The MILF, according to the Times report, also demands that the Philippine Government acknowledge the “legitimate grievances of the Bangsamoro People arising from any unjust dispossession of their territorial and proprietary rights, customary land tenures, or their marginalization” and when “restoration is no longer possible,” “effective measures or adequate reparations” be made. This was interpreted by many as the right of the Bangsamoro State to review and rescind, if necessary, existing land titles, sending fears to Christians and non-Islamic tribes living in the region.
Another cause of concern is that under the proposed Bangsamoro state, a constitution and laws would be crafted based on the “system of life” of the Bangsamoro, which would naturally be based on sariah laws, raising the distinct possibility of future confusion in case of a conflict between a Bangsamoro and a Christian.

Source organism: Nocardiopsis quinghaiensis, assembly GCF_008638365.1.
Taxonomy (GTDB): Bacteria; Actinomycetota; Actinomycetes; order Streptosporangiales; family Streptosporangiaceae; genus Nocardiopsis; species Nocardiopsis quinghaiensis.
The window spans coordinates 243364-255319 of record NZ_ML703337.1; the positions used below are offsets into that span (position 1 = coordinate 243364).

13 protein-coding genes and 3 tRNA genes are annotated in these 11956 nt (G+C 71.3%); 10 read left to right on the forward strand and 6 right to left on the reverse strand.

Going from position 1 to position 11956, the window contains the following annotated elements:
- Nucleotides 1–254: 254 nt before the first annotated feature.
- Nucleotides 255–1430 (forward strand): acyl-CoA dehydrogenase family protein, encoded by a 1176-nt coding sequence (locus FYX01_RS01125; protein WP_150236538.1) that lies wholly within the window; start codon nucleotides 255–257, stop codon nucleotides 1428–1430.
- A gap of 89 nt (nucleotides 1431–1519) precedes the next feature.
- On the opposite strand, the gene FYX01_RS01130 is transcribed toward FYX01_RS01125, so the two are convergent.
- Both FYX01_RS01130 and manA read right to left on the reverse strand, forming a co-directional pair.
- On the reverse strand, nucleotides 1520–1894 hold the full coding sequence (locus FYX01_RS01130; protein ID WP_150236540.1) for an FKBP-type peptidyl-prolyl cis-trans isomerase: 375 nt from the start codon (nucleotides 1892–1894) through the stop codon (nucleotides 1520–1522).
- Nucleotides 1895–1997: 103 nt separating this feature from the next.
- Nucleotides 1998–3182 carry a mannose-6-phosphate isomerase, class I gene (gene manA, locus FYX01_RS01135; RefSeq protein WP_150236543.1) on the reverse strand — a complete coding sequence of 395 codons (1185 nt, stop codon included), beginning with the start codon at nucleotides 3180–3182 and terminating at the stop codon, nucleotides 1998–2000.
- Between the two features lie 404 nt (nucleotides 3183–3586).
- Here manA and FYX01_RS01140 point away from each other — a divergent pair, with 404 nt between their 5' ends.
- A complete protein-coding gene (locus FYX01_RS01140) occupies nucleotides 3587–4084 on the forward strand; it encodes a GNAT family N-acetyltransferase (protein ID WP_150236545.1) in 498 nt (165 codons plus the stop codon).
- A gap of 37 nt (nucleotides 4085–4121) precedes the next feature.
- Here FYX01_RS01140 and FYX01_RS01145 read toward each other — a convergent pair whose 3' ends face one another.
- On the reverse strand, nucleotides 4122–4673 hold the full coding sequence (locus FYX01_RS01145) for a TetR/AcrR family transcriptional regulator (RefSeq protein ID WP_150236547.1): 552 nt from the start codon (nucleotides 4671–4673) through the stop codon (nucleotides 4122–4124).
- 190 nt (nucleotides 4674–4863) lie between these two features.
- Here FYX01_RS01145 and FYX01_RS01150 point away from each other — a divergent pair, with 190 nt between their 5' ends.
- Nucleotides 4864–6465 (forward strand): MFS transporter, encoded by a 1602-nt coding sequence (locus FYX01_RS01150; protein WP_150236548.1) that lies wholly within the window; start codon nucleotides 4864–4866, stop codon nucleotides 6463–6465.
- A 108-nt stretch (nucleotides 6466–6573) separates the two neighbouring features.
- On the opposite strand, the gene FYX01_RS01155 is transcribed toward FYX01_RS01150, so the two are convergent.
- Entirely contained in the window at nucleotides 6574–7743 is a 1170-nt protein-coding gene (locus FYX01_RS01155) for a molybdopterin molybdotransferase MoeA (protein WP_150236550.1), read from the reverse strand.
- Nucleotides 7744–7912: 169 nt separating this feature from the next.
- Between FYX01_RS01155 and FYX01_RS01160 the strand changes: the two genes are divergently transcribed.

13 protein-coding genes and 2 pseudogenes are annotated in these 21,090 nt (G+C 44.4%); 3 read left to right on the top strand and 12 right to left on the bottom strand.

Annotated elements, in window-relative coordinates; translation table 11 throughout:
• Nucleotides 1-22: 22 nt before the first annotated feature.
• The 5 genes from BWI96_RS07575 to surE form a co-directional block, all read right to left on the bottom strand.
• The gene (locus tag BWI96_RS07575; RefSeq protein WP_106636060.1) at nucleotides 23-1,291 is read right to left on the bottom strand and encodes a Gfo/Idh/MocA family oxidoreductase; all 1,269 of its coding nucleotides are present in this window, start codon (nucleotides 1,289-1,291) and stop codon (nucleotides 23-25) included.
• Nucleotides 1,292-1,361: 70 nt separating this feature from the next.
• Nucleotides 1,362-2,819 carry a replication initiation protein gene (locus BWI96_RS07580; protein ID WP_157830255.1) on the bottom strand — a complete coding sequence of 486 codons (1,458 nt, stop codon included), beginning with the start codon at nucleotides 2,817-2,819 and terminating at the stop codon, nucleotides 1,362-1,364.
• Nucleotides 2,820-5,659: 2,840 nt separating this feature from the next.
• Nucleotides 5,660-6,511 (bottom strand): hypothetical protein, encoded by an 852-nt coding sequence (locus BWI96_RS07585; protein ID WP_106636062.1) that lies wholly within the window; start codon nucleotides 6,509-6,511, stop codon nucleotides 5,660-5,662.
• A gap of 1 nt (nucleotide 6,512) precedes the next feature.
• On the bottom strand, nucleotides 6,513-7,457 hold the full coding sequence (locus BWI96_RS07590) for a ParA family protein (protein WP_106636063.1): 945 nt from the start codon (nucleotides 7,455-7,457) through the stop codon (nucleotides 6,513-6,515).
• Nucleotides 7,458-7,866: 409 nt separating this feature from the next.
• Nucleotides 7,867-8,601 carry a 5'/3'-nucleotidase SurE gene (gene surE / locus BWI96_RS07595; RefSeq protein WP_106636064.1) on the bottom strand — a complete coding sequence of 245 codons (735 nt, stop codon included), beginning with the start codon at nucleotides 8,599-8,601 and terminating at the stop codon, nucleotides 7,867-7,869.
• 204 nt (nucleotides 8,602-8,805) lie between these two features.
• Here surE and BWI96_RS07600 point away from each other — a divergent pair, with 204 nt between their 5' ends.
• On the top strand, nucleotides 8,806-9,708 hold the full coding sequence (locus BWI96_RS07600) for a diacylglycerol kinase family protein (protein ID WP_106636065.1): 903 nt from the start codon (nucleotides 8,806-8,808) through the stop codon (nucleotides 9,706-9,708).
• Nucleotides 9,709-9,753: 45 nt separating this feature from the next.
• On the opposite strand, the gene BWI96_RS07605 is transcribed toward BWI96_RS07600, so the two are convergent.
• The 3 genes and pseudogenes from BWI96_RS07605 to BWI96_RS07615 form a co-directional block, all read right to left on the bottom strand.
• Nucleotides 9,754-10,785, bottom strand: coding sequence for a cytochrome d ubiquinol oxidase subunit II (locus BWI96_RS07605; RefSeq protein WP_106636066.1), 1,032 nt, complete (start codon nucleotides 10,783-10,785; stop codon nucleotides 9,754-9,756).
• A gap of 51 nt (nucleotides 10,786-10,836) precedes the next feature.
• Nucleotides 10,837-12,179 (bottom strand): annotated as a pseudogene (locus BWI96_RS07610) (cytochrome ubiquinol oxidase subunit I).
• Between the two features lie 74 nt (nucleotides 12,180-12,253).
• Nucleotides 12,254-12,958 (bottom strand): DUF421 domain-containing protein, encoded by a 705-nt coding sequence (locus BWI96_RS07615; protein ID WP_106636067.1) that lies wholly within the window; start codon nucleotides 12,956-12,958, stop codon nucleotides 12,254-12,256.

Although the MILF emphasizes that the proposed Bangsamoro State is different from the Bangsamoro Juridical Entity (BJE) under the Memorandum of Agreement on Ancestral Domanin (MOA-AD) that the Arroyo Administration was about to sign with the MILF in Malaysia in August 2008 until it was stopped by the Supreme Court on constitutional grounds, a cursory look at their provisions would show that they are basically the same.
It is also important to remember that a few days after the MOA-AD, which was kept under wraps by the Arroyo government, was revealed by the media, violence erupted almost immediately in the conflict areas. After realizing that the Arroyo administration had promised what it could not deliver, the MILF started attacking and razing villages in the areas that were supposed to be covered by their ancestral domain under the failed MOA, resulting in the death of scores of soldiers and civilians, the scorching of homes and businesses, and the flight of townsfolk fearful of being caught in the middle of another war.
After a total of 41 people were killed and several villages were attacked in the provinces of Lanao del Norte and Sarangani, and the city of Iligan, Arroyo vowed to defend every inch of Philippine territory, the same land she was glad to give to the rebels under the MOA-AD without so much of a fight, allegedly in the name of peace.